Personally, I hope the MeloMelo Kava Bar does open. It sounds interesting, and worth trying, but please let’s dispense with the notion that it’s going to start a wave of non-alcoholic places that will squash alcohol’s prominence as the beverage of choice at bars across the nation. And especially that they’ll be characterized as “alcohol-alternative bars.” According to the Bay Area BizTalk article, “Tea, yerba mate and kombucha will also be on the menu at MeloMelo, but the bar will not serve food or ‘coffee bean-related’ products.” And let’s not forget that MeloMelo is saving themselves thousands by not buying an expensive liquor license. So these are marketing decisions to differentiate themselves from coffeehouses, and their not serving alcohol is not exactly something that’s likely to “catch on” given that there are already thousands of places where alcohol is not served already. Hell, every time someone actually tries to sell alcohol in a place where it’s traditionally not sold — like Starbucks or Burger King — the hue and cry from the wingnut prohibitionists is deafening.
But let’s review the real issue here, and the ridiculousness of the concept of being an alcohol-alternative establishment. I think I see a way out. When you’re at a bar, or restaurant or whatever and don’t want to order something alcoholic off of the menu; don’t. Now, was that so hard? There are all sorts of people in the world, and at any given time in any number of moods. Sometimes you want or need a drink, sometimes you don’t. I’m not a big fan of seafood, in fact hate most if it and could most likely live happily my remaining days if I never saw a fish on my plate again. But I’m not boycotting restaurants with seafood choices on the menu. I just don’t order any of them. But the prohibitionists would rather limit everybody’s choice and simply not have alcohol available for legal adults to enjoy because a minority of them might not be able to handle themselves, in effect punishing those of us who can. So how about we have alcohol-alternative people and give the rest of us the ability to choose for ourselves how we we want to live our lives?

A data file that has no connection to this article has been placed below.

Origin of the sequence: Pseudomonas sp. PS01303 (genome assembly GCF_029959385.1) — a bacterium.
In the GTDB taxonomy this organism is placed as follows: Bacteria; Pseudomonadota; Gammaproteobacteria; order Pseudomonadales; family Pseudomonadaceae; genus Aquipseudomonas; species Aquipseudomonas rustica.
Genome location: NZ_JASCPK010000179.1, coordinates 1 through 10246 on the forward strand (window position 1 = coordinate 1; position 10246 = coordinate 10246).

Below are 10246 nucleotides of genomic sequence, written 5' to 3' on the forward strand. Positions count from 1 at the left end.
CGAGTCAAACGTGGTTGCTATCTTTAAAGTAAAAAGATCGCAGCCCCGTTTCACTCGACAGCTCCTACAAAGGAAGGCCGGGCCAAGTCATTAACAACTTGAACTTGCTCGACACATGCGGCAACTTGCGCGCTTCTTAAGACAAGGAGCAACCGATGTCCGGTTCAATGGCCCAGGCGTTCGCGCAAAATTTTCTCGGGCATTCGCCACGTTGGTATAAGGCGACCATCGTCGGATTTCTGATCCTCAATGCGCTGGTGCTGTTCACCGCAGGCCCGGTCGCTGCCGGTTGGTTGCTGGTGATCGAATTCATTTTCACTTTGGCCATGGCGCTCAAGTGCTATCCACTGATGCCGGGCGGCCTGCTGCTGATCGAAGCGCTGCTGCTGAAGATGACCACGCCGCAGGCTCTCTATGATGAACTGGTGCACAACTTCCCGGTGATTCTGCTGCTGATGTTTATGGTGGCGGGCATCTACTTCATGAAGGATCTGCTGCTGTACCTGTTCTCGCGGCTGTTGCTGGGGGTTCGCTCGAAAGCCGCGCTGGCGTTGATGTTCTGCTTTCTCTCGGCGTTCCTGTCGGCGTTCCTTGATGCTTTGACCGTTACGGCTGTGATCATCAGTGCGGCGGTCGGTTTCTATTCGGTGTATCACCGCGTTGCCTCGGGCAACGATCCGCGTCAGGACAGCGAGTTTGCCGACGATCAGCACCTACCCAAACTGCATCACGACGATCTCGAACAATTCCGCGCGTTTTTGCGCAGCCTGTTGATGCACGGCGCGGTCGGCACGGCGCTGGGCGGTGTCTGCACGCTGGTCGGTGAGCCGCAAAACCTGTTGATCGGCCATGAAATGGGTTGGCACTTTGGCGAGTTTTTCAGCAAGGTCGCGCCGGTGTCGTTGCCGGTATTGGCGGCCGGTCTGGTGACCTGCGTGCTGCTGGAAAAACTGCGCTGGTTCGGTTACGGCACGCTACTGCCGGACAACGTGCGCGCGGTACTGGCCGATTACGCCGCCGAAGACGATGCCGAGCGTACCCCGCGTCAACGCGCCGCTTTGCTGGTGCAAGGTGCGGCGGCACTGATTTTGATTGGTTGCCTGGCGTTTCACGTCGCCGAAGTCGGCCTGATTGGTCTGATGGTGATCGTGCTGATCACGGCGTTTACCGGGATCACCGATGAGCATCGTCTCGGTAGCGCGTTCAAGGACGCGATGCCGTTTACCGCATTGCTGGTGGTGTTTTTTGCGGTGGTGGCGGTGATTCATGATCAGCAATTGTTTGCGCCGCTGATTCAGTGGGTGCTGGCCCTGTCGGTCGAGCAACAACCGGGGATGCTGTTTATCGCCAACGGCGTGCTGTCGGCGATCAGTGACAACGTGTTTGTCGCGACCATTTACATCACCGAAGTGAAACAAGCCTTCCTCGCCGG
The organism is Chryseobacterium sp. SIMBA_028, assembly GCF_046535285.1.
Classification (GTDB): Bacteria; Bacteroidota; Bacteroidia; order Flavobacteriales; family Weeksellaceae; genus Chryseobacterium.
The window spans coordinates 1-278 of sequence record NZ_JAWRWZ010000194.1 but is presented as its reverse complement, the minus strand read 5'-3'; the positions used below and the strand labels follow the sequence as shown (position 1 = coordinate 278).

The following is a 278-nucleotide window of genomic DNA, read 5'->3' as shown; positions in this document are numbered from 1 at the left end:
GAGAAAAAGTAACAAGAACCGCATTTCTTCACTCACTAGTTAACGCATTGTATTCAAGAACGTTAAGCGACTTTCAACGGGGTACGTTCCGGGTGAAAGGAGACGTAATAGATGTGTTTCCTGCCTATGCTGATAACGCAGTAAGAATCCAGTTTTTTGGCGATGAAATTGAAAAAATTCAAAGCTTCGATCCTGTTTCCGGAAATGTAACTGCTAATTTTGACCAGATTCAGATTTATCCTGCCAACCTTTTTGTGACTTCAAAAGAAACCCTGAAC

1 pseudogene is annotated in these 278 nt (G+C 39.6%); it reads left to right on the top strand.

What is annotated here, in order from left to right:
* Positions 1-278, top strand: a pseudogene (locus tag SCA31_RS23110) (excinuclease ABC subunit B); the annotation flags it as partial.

Here’s an interesting look at hops from a 1914 publication. The book is Nature Neighbors, a lavishly illustrated multi-volume set of nature books published by the American Audubon Association in Chicago, which was limited to only 2,500 printed copies. It was edited by Nathaniel Moore Banta, with “articles by Gerard Alan Abbott, Dr. Albert Schneider, William Kerr Higley, Thomas Crowder Chamberlin, John Merle Coulter, David Starr Jordan, and Other Eminent Naturalists.”
In Volume 4, covering minerals and plants, under Chapter III: Medicinal Plants, by Dr. Albert Schneider, beginning at page 133, they include a description and illustration of hops.
“The Hop has been called the Northern vine. It is found in a wild state throughout Europe, excepting the extreme North, and extends east to the Caucasus and through Central Asia. It is a handsome plant and not infrequently used as an arbor plant. The lower or basal leaves are very large, gradually decreasing in size toward the apex.
Hops is also cultivated in Brazil and other South American countries, Australia, and India.
The principal use of hops is in the manufacture of beer, to which it imparts the peculiarly bitter taste, and its repute as a tonic. For this purpose enormous quantities are consumed in Germany and England. The exhausted hops
from the breweries form an excellent fertilizer for light soils. The leaves have been used as fodder for cows. Leaves, stems, and roots possess astringent properties and have been used in tanning. In Sweden the fiber of the stem is used in manufacturing a very durable white cloth, not unlike the cloth made from hemp and flax.
Hops is used medicinally. It at first causes a very slight excitation of brain and heart, followed by a rather pronounced disposition to sleep. Pillows stuffed with hops form a very popular domestic remedy for wakefulness.